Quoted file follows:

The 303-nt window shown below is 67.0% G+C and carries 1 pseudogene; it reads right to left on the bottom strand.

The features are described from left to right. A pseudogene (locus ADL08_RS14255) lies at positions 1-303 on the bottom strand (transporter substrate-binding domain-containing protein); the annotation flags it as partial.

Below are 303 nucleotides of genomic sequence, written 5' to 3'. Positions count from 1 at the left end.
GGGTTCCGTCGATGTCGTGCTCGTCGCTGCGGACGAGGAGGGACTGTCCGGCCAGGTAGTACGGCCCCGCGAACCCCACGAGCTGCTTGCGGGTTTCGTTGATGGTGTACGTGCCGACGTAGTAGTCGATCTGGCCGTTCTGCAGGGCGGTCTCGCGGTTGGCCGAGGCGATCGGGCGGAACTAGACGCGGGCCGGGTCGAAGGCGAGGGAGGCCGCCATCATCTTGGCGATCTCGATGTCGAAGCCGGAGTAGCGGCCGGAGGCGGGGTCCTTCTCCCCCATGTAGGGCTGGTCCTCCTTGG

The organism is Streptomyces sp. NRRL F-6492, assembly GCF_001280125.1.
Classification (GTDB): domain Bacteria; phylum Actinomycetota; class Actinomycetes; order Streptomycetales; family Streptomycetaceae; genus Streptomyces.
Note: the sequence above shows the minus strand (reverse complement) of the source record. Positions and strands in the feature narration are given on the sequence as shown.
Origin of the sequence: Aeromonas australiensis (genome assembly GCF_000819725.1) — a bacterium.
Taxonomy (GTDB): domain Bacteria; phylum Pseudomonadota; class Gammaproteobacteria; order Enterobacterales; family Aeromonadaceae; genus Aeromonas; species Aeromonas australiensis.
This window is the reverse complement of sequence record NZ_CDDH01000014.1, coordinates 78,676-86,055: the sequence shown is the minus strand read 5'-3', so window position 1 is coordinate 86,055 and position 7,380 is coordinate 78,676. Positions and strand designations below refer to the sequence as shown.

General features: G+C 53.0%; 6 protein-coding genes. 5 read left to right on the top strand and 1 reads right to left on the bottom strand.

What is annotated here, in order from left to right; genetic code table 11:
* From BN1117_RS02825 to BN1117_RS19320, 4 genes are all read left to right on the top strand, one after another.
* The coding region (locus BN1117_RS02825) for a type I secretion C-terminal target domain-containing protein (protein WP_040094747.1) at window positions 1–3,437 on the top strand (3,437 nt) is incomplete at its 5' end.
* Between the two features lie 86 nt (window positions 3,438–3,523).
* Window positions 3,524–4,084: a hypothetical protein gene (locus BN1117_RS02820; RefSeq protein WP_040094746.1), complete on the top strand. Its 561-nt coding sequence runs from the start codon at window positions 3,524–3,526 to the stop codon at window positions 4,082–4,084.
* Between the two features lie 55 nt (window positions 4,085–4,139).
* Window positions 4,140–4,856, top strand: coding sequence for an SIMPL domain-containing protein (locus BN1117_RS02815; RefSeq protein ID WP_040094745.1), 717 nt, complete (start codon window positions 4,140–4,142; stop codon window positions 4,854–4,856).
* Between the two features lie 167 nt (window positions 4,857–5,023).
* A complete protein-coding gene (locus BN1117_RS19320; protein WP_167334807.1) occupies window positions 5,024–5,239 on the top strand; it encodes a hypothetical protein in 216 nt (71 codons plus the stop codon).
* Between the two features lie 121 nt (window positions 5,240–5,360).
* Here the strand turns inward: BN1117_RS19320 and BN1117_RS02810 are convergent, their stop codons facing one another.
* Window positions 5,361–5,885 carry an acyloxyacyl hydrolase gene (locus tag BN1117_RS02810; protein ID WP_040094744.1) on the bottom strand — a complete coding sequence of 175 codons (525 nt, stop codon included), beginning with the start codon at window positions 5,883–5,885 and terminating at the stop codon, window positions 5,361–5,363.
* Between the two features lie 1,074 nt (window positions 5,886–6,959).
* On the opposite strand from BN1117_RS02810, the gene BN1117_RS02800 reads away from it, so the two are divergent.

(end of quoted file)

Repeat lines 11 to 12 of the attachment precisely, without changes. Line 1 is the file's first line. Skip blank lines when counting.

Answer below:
General features: G+C 53.0%; 6 protein-coding genes. 5 read left to right on the top strand and 1 reads right to left on the bottom strand.

What is annotated here, in order from left to right; genetic code table 11: